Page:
Opinion Series: More than Just a Pretty Picture
"Conceptual design and implementation call on different parts of the creative brain."
Judy Dixon, Vice President of Production at Hornall Anderson, describes how design is more than just a pretty picture and how we should cultivate our creative teams to use all aspects of their brains to collaborate and deliver exceptional work.
Steve Jobs was a genius, a great designer as well as an innovator – his influence reached far beyond the tech and design communities. Many of his quotes inspire designers, but one resonates with me most:
“For you to sleep well at night, the aesthetic, the quality, has to be carried all the way through.”
At Hornall Anderson, we’re always on the lookout for opportunities for proverbial “blue sky thinking.” We’re lucky enough to regularly partner with clients who desire a fresh new look for their brand or product package without concern for limitations or fetters. We love these projects because they’re an invitation for innovation.
However, we know that when it comes time to make concept a reality, the work must evolve—and experienced clients share this understanding. We both realize the risks of ending our partnership before doing the work to take winning ideas all the way through implementation.
That risk is well expressed in another Job’s quote:
“[Design is] not just what it looks like and feels like. Design is how it works.”
Unfortunately, it’s tempting to place a lower value on executing a concept than on conceiving it. This perception can mean that implementation is the phase that often gets trimmed in the interest of saving dollars.
What can readily be forgotten in the quest to save money is the fact – to Job’s point – that a great idea can easily be compromised if executed poorly. Too many experienced design professionals have had to learn this lesson the hard way, watching in distress while a disassociated team fails to successfully implement the idea. This often results in a compromised finished product that disappoints the client’s marketing team, and more importantly their consumers, by failing to represent the brand as intended with the approved concept.
Conceptual design and implementation call on different parts of the creative brain. A truly strong design team includes both experts in conceptual design and best-in-class implementation who work together closely at every phase of the project. When a strong design team stays involved beyond concept and through execution, their knowledge guides the ensuing design decisions preserving the integrity of the design throughout implementation and manufacturing.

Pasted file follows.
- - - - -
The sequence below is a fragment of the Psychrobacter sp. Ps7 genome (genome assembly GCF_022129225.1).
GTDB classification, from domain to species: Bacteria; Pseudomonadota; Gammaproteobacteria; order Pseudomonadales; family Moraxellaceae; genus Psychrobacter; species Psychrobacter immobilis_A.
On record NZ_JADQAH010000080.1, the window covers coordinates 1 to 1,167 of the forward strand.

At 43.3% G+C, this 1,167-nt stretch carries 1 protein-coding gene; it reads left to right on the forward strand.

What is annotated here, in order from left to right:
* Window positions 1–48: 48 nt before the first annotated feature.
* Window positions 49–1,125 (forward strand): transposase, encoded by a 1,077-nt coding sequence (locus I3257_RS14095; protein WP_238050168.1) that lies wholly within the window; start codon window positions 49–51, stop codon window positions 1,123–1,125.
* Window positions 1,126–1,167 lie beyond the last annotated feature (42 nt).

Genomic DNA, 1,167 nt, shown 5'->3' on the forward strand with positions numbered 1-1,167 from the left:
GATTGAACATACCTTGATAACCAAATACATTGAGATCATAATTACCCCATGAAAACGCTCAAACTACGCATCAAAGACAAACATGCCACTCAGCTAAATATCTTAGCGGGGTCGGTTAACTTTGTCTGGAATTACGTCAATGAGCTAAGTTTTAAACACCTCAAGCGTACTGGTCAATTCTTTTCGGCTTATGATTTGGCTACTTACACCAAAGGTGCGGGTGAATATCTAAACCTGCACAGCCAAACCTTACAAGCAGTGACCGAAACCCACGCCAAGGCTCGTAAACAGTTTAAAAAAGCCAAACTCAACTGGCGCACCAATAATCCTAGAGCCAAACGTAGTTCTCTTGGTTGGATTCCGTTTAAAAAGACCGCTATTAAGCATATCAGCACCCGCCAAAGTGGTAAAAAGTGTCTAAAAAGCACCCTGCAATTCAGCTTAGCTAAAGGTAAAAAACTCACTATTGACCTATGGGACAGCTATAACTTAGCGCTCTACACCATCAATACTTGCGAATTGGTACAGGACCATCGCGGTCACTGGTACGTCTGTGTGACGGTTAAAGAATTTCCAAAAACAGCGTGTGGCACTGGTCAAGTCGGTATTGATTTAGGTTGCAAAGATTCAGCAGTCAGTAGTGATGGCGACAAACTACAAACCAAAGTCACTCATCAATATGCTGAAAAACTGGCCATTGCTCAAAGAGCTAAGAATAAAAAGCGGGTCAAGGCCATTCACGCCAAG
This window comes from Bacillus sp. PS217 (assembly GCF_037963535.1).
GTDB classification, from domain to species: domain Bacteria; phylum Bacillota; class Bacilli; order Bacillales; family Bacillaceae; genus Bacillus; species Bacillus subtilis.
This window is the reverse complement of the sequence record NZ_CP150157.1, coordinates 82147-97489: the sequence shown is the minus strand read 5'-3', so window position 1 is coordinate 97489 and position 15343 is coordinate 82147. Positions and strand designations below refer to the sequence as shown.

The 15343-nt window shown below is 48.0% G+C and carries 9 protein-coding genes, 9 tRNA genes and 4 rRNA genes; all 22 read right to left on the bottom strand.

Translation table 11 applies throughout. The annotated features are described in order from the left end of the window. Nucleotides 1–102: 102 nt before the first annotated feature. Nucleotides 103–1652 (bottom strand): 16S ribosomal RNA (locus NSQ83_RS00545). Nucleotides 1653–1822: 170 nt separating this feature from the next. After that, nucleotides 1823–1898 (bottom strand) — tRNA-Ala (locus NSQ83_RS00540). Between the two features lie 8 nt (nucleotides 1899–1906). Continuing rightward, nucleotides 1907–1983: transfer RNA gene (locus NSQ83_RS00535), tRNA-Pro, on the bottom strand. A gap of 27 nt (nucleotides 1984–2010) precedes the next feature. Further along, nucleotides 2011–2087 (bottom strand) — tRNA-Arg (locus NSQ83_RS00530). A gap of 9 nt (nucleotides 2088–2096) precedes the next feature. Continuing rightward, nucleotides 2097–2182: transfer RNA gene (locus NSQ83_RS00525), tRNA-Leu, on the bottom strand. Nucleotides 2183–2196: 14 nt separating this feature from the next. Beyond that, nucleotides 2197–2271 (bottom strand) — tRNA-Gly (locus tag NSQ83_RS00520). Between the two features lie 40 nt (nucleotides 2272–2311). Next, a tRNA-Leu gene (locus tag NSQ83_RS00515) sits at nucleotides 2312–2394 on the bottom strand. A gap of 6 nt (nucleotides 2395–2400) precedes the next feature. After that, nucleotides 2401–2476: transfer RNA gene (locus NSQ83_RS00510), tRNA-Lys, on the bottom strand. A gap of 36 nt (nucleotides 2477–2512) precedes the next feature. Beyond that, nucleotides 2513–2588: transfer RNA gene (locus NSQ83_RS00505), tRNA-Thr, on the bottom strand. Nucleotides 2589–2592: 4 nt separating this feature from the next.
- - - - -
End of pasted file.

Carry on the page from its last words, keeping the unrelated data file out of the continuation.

While it is most efficient for the original design team to see a project through to the end without involving a disassociated team, it is often not practical. This is why we make it a priority to partner with our client’s design and production teams. We have repeatedly achieved strong partnerships with in-house teams by successfully establishing close communication once a concept is approved, and continuing together all the way through implementation and manufacturing. This success is a result of a shared understanding that it is most efficient to work in collaboration while navigating the sea of compromises that arise from the realities of
commercialization. We combine our understanding of the design intent and their understanding of the manufacturing specifications and logistics to enable real-time decisions that preserve the intended brand integrity and achieve amazing results.
Even clients with strong internal creative teams often turn to external design firms when they need fresh ideas. These engagements can vary from brand audits to wholesale launches of a new product or brand. It’s tempting, in such instances, for clients to assume the most efficient, cost-effective way to take advantage of fresh thinking is to hire an outside design firm for a concept and ask them to “deliver” the approved concept (a.k.a. “pretty picture”) with guidelines for their in-house group to use for implementation. An effective guidelines document exists to answer many of the questions raised during implementation. Its purpose is to “guide” a disassociated team through extension without compromising the integrity of the brand. Writing guidelines before implementation leaves too many vital questions unanswered. Doing so is less efficient because the design team must imagine how reality might play out rather than simply document reality.
Seek the opportunity next time your team is creating a new concept to heed Job’s advice and take the extra step to ensure your good night’s sleep by protecting the integrity and quality of the work. Consider advocating for the design firm to take the concept to completion. Ask them to prove out their design through implementation and manufacturing. Don’t weaken a strong design team by separating the two parts. Ask them to design “how it works.” In doing so, I’m confident you will discover it isn’t an added expense, it’s an added value.
About Judy Dixon
Judy Dixon, Vice President of Production at global brand design firm Hornall Anderson, is an ambassador, bridge builder, consultant or whatever you want to call it. She actively collaborates with her client’s production team to find out what their systems and processes are so Hornall Anderson can push the envelope creatively and release flawless design—on schedule. With more than 25 years in print and production management, she has been in the business long enough to have worked with ink on almost every printable substrate. Since joining Hornall Anderson in 2005, Dixon consistently sets the standard with clients such as PepsiCo, HTC, Unilever, Pedigree, T-Mobile, Microsoft, HP, Publix and Starbucks.